Electric Truck With Fully Integrated Photovoltaics In Germany

0
97

A heavy-duty truck weighing 18 tons and equipped with a 3.5 kilowatt-peak photovoltaic system is now driving on Germany’s roads. The commercial vehicle with an integrated high-voltage photovoltaic system and feed-in to the 800-volt traction battery has been approved for road traffic. The solar power produced directly on the vehicle can cover 5 to 10 percent of the truck’s energy needs.

In the Lade-PV project, the Fraunhofer Institute for Solar Energy Systems ISE, with its project partners from industry and the Fraunhofer Institute for Transportation and Infrastructure Systems IVI, has developed solar PV modules and power electronics for integration in commercial vehicles. This truck, the first equipped with these PV modules, has now passed the technical inspection, marking a milestone towards more climate-friendly road freight transport.

“By successfully putting our high-voltage photovoltaic system into operation, we have achieved our goal of demonstrating the feasibility of vehicle-integrated photovoltaics for heavy-duty electric utility vehicles. The technical components integrated into the truck function as we expected,” remarks Christoph Kutter, project manager at Fraunhofer ISE.

The particularly lightweight and robust PV module prototypes were developed by Fraunhofer ISE and built by Sunset Energietechnik GmbH. TBV Kühlfahrzeuge GmbH integrated the new modules into the box body of a Framo electric truck, which serves as the first demonstrator vehicle.

To ensure that the electricity yields are high and the material and cabling costs are low, the solar modules in the truck roof are connected in series. The resulting high voltages of up to 400 volts could pose a safety risk in the event of an accident. To prevent this risk, Fraunhofer ISE has developed a separation device, which is located in the junction box of each PV module. In the event of an accident, the device disconnects the power within milliseconds, so that only harmless, low protective voltages are present throughout the system.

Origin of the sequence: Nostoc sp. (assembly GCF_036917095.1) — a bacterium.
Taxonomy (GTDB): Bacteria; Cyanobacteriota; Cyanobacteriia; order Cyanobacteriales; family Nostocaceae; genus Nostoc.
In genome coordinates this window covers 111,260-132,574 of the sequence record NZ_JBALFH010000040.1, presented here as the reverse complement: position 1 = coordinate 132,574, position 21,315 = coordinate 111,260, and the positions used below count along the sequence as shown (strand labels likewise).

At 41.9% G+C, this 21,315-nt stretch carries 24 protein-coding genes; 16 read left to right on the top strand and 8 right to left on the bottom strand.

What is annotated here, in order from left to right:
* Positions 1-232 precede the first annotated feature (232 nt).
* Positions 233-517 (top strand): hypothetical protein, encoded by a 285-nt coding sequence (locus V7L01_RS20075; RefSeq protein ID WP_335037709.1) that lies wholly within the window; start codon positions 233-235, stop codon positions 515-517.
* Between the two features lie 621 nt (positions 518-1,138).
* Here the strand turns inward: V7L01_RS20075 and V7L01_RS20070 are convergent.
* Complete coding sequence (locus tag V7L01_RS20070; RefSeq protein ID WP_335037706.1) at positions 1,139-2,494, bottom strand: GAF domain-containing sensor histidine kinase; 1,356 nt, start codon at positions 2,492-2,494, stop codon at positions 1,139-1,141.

As with the PV modules, the power electronics were also adapted to the requirements of the commercial vehicle. Project partner M&P Motion Control and Power Electronics GmbH developed a DC power controller that communicates with the vehicle control system via CAN bus and is integrated into the vehicle’s safety concept. The photovoltaic power generated on the roof is fed directly into the onboard power supply of the commercial vehicle.

The truck with an integrated photovoltaic system will be used in the Freiburg area daily by the company Alexander Bürkle GmbH. The truck’s operation will be regularly tested for one year to validate the electricity yield forecast and monitor the components under real conditions. Also, the energy forecast model “IVImon” of Fraunhofer IVI will accompany the truck on all routes throughout the year. This model forecasts the range, charging times, and power generation for different routes depending on vehicle consumption and solar radiation.

Vehicle-integrated photovoltaics has gained increasing interest in science and industry in recent years, also with respect to heavy-duty and commercial vehicles.

Leave a Reply

This site uses Akismet to reduce spam. Learn how your comment data is processed.